Hackney/Private/Joint Driver’s Licence

Driver Licence Conditions

Once you become a licensed Joint Driver, you will have to adhere to the rules, regulations and procedures that are attached to your licence.  Any breaches may lead to the suspension or revocation of your licence.

Examples of the rules, regulations and procedures attached to the driver licence are:

  • Display your driver licence identification badge in such a position and manner as to be plainly and distinctly visible.
  • Display your internal driver licence
  • Inform the Council of any changes in health condition.
  • Inform the Council of any changes of address.
  • Inform the Council of any changes of telephone number.
  • Inform the Council of any new Cautions, Convictions or Fixed Penalty Notices.
  • Take the shortest route available when hired to drive to any particular destination.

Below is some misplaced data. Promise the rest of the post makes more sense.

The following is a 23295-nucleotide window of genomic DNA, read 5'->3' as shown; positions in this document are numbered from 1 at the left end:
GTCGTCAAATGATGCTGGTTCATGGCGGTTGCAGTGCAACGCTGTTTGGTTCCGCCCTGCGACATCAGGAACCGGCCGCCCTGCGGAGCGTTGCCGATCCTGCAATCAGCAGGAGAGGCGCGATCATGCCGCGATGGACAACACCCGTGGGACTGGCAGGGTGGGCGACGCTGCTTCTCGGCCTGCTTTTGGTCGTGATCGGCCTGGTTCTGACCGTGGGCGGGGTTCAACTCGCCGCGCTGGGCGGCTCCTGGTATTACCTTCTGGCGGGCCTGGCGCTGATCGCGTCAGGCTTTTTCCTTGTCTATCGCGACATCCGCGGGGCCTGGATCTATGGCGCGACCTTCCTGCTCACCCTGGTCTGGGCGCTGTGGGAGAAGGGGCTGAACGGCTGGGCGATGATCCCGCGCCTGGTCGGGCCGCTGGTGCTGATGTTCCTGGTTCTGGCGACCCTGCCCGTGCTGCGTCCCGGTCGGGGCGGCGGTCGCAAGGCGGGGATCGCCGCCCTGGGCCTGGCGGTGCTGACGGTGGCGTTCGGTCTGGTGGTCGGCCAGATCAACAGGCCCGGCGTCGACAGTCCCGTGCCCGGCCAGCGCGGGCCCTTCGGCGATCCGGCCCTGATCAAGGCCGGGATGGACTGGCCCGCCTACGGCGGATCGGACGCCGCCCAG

• Adhere to all relevant laws, rules and regulations  eg. Road Traffic Act and the Highway Code.

The driver should also:

  1. Be at all times be clean and respectable in his dress and person and behave in a civil and orderly manner;
  2. Take all reasonable steps to ensure the safety of passengers conveyed in, entering or alighting from the vehicle driven by him;
  3. Not without the express consent of the hirer drink or eat in the vehicle;
  4. Not without the express consent of the hirer play any radio or sound reproducing instrument or equipment in the vehicle other than for the purpose of sending or receiving messages in connection with the operation of the vehicle;
  5. At no time cause or permit the noise emitted by any radio or other previously mentioned equipment in the vehicle which he is driving to be a source of nuisance or annoyance to any person, whether inside or outside the vehicle.

The Equality Act 2010 the Disability Discrimination Act 1995 places a duty on licensed driver’s to carry guide and other assistance dogs at no extra cost.  The driver must also allow the dog to remain with the passenger.  Drivers can apply for an exemption certificate on medical condition that is made worse by contact with dogs, such as severe asthma.  Guide dogs and other assistance dogs should not be refused on religious grounds.

For information on the Equality Act, please see here.
For information on the Disability Discrimination Act, please see here.
The Guide Dog Organisation have also issued guidance relating to this issue.